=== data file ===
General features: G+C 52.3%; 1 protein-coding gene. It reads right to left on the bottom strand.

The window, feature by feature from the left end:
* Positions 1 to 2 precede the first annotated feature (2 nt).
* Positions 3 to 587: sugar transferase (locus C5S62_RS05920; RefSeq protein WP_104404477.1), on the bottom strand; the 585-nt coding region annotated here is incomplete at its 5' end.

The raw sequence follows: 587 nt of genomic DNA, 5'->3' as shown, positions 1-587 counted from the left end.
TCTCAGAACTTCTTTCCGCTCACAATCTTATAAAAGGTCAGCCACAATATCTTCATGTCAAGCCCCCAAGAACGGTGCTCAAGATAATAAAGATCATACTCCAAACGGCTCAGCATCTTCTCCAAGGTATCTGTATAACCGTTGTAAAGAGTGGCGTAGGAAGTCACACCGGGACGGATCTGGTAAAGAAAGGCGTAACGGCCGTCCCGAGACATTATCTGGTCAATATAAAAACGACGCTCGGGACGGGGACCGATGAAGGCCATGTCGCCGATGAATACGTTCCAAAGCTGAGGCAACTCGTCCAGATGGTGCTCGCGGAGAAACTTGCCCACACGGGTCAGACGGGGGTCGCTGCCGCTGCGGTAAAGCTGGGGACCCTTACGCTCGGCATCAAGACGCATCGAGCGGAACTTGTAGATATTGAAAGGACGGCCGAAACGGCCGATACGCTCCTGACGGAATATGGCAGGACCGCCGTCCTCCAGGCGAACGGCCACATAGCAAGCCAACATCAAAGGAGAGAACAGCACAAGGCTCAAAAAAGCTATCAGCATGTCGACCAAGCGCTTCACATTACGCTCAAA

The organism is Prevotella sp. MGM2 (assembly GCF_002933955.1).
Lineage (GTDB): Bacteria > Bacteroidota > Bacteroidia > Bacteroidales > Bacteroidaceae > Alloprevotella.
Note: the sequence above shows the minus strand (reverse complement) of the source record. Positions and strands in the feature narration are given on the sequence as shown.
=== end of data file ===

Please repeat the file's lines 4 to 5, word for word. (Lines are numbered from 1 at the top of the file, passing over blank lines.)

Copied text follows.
* Positions 3 to 587: sugar transferase (locus C5S62_RS05920; RefSeq protein WP_104404477.1), on the bottom strand; the 585-nt coding region annotated here is incomplete at its 5' end.

The raw sequence follows: 587 nt of genomic DNA, 5'->3' as shown, positions 1-587 counted from the left end.